Good Grief, You Should Listen to Bastille

So you probably know by now that I like recommending music, and today is no exception. If you haven’t already been introduced to Bastille via the radio, please do your eardrums a favour and check them out now. 

As I mentioned, you may have heard Bastille on the radio – a few years ago, their first single, “Pompeii”, was playing everywhere. I don’t really listen to the radio, but I didn’t mind hearing it any time I happened to be tuned in: it’s hella catchy, and it’s only too easy to choreograph an interpretative dance to it (not that I’ve done that or anything...)

Since then, the band has released a second full-length album, Wild World (not to mention a deluxe edition of their debut, All This Bad Blood), and gone on multiple tours. I caught them at their first Canadian show in 2013, and saw them for the fourth time a couple of weeks ago. I always love seeing Bastille live because they put on such a fantastic show: not only are they full of energy and enthusiasm, but, more recently, their stage setup has been a visual treat.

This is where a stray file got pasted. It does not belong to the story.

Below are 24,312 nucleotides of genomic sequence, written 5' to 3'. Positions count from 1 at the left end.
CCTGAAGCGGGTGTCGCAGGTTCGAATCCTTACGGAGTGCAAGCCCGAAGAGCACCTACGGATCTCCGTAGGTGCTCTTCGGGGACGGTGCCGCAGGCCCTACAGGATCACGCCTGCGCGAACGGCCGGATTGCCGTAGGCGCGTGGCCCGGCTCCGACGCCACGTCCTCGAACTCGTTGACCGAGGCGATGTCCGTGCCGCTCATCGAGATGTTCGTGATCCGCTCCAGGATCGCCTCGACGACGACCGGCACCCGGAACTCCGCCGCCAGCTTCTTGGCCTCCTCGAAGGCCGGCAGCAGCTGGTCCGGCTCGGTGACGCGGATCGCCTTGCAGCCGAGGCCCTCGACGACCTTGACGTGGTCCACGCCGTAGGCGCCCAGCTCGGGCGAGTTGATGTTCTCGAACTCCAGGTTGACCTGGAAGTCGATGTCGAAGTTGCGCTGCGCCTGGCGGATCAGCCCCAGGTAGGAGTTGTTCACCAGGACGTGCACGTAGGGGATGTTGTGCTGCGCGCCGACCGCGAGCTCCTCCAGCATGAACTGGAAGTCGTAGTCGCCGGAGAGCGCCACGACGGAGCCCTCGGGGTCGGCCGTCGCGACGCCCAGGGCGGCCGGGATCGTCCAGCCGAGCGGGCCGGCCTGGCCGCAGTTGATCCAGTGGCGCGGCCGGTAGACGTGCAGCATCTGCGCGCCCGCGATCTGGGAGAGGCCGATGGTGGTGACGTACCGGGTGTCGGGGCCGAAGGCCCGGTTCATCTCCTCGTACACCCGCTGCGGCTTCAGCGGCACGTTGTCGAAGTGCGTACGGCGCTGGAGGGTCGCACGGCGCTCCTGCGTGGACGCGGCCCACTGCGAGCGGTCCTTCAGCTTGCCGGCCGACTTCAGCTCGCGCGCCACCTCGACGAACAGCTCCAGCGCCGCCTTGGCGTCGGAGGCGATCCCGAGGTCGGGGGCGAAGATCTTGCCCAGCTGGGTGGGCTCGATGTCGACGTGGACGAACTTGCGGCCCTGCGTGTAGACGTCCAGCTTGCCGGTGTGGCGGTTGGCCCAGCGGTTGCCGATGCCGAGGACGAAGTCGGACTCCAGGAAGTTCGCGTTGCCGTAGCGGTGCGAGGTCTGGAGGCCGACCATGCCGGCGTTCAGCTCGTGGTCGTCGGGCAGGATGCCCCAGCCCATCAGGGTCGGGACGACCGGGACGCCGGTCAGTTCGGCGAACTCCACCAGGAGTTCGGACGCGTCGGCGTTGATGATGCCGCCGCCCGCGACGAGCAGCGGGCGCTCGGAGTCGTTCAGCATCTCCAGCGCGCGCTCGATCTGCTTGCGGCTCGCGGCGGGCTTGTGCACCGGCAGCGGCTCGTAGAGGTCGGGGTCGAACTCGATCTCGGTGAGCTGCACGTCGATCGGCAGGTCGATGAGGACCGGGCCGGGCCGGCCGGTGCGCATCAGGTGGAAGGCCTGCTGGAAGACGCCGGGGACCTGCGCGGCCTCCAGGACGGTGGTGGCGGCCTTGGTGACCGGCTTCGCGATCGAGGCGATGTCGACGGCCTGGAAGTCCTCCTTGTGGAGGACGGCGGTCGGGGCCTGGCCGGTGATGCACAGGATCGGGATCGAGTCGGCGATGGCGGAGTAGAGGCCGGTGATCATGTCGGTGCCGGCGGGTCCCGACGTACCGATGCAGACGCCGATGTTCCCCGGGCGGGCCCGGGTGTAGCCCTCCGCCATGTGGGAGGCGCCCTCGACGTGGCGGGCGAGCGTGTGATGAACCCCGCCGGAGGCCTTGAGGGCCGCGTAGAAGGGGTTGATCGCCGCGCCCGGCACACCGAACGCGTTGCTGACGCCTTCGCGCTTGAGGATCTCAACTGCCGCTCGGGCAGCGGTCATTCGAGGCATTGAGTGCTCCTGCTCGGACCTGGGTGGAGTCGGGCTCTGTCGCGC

Probably my favourite part of a Bastille show is the way the lead singer, Dan Smith, often finds his way into the crowd, usually during a rendition of “Flaws”, weaving through the people on the floor and even venturing up through the seats (depending on the venue). The last two times we saw them live, Dan sauntered right past us, and if you don't think I flailed around fangirling, you probably don't know me very well. As my cousin mentioned, watching bands interact with the crowd creates a positive connection with the audience, bridging the gap between artists and fans for a few minutes a night and leaving a lasting impression.

I guess the best way to describe Bastille’s sound is electropop – they have that indie pop vibe but their use of synths, etc lead them more into the electronic end of the spectrum. All I know is that every so often, there’s a bass drop that delivers a shock to my soul in the best way possible. It’s also wild because a lot of their songs are quite sad in terms of lyrics, but they’re presented in such boppy, poetic ways that you don’t really realize how depressing they are (I also like that Dan’s accent comes out even when he’s singing). In addition to their own songs, they’re also pros when it comes to giving other people’s songs the Bastille treatment – one listen to their Miley Cyrus cover, and you’ll never listen to “We Can’t Stop” the same way.